Planning to Enter a Foreign Market

Last Updated Oct 19, 2007 7:47 PM EDT

Foreign markets can be very attractive to a business looking for new customers, especially when its home market is becoming saturated. Such an expansion, however, needs to be thoroughly researched and carefully planned to ensure that the timing is right. To begin with, a business needs to have successful products or services close to home. It is essential to proceed from a strong financial position if you want to develop markets abroad.

You will need to have the full commitment of the members of your management team, which will depend on their in-depth knowledge of the time, effort, and resources the export venture will require. Their support will be critical to overcoming the many (and unexpected) hurdles of entering a market. Be prepared to delay pursuing your ideas until everyone is "on board." Once this commitment is solid, you can develop the plans, capacity, and systems for your business to launch its export program confidently.

Thorough analysis and understanding of the market you want to enter is vital. Your research and PLEST (political, legal, economic, socio-cultural, and technological) analysis should provide you with insights and help determine whether or not this is the right time to enter an export market.

What You Need to KnowHow long will the planning process take?

You can be winning and writing your first export orders within six months—if, that is, you can fast track the planning and development process. On the other hand, the circumstances of your business might require a year or two before you feel comfortable exporting. As a practical guideline, you could aim at achieving some progress within a year, but be aware that unexpected problems might force a longer timeframe.

Should I attempt to pioneer new markets?

There is obvious merit to being among the first to exploit a new export market, but the risk of being a pioneer may outweigh the possible benefits. Pioneers usually are businesses with deep pockets, while those that follow them into uncharted territory have learned from the initial mistakes the pioneers made. When considering the timing of a new market entry, be aware of all the unknown factors that could cost you dearly. Then start with small orders, after making sure all agreements are in writing and signed by all participating parties.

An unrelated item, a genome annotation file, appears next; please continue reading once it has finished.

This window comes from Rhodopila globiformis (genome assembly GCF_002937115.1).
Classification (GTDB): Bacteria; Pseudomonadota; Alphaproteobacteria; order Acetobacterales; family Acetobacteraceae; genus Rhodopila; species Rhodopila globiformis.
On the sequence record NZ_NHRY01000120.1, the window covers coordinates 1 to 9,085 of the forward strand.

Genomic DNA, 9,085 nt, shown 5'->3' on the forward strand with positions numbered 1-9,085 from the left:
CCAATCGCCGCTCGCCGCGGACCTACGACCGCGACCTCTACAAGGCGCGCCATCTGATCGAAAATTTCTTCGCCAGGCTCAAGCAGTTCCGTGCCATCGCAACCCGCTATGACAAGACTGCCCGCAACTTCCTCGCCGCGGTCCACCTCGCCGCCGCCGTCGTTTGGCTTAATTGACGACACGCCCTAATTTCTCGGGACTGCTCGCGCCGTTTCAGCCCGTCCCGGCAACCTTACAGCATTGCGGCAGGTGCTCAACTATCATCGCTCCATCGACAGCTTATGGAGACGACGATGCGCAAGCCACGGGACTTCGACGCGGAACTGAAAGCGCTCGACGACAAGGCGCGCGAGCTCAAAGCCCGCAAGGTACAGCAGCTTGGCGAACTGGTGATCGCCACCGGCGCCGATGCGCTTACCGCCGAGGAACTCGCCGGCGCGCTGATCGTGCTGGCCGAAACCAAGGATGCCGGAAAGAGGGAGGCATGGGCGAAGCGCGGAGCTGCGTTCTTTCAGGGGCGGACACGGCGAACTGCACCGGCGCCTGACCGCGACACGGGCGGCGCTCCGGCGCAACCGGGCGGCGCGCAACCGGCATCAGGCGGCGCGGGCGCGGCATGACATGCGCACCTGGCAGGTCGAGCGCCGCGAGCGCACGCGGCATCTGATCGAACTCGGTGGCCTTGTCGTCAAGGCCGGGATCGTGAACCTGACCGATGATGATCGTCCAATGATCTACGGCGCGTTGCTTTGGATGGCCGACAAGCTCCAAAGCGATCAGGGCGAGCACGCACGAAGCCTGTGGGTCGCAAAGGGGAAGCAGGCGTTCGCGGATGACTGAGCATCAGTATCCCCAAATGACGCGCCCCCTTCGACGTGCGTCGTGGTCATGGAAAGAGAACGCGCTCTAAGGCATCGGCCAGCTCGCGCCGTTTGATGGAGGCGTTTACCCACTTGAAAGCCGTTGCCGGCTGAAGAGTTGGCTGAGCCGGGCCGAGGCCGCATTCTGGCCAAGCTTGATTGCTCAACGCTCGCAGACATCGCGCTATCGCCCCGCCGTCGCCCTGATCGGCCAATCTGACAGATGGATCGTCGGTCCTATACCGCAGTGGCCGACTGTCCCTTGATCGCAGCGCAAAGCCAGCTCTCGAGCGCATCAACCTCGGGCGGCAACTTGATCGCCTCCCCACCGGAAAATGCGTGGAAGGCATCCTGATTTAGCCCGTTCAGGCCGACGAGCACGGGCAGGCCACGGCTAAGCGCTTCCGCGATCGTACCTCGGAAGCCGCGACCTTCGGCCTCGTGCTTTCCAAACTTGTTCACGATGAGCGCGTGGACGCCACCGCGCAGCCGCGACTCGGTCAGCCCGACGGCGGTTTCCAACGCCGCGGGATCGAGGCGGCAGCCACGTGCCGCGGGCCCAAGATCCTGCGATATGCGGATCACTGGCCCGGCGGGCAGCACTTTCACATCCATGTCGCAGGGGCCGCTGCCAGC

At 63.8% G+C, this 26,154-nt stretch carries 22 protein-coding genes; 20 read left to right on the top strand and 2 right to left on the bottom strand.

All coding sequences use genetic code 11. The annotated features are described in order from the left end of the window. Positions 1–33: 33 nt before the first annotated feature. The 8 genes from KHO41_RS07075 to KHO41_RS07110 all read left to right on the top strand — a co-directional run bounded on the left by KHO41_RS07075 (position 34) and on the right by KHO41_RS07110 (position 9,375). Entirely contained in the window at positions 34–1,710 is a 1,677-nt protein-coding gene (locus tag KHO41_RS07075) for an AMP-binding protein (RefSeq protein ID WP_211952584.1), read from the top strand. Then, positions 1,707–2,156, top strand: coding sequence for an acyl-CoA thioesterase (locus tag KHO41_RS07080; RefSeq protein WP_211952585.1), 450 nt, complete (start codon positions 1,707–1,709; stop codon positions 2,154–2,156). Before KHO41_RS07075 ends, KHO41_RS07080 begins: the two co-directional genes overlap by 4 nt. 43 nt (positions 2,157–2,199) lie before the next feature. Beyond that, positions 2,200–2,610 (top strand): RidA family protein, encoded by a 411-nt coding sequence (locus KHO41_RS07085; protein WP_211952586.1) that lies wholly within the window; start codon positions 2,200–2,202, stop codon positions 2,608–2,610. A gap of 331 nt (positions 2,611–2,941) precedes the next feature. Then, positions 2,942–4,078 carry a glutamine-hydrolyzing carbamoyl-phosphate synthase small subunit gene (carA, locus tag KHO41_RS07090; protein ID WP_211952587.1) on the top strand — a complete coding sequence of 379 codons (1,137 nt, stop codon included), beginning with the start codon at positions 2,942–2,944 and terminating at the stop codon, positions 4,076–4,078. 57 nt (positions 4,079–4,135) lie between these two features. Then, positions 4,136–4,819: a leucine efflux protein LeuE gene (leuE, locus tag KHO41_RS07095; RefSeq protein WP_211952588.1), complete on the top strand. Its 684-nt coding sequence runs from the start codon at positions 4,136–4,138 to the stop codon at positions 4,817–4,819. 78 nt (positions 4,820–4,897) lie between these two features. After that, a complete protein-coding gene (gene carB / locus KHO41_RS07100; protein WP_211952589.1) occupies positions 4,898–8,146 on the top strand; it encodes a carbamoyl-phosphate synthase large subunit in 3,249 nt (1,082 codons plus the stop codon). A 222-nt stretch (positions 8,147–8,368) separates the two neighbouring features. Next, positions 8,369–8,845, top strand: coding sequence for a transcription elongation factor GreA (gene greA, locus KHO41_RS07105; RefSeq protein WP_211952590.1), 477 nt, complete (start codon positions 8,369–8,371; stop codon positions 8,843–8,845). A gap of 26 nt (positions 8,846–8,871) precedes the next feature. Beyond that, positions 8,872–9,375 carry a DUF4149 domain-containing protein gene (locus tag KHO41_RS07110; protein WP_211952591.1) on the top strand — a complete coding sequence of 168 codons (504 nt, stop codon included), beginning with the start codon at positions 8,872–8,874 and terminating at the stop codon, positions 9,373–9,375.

What to DoPerform a PLEST Analysis

A PLEST analysis of the market you plan to enter will ensure that you appreciate all the political, legal, economic, socio-cultural, and technological factors that can affect your effort there. Here's what to consider in detail:

  • Political factors The political arena influences business regulation and the spending power of consumers and existing enterprises. Consider issues such as: How stable is the political environment? What is the government's overall economic policy? Is the government likely to change tax regulations soon? What is the government's position on marketing ethics? Will your product be protected by copyright? How does the government view culture and religion? Is the government involved in regional trade agreements?
  • Legal factors Statutes governing commerce vary by country, of course, so it's essential to understand how they will affect your activities. For instance, can you establish your own subsidiary company? Or must you have a local partner? Do existing or proposed laws give domestic companies significant advantages over foreign firms? It pays to find out.
  • Economic factors Consider the state of the economy you are planning to enter. You need to look at interest rates, inflation rates, employment levels, taxes and fees on foreign businesses, the cost of employee benefits, long-term economic prospects, and gross domestic product. Determine whether you can use available distribution channels or must develop your own distribution network.
  • Socio-cultural factors The social and cultural influences on business may be very different from those in your own country, so consider questions such as: What is the dominant religion? Its influence on business? What are the attitudes to foreign products and services? How does the native language affect which products succeed in the market? How much time do consumers have for leisure? What are the respective roles of men and women within society? What is the average life span and birth rate? Are the older generations wealthy? Does the population have strong opinions about environmental issues? What is the common work ethic?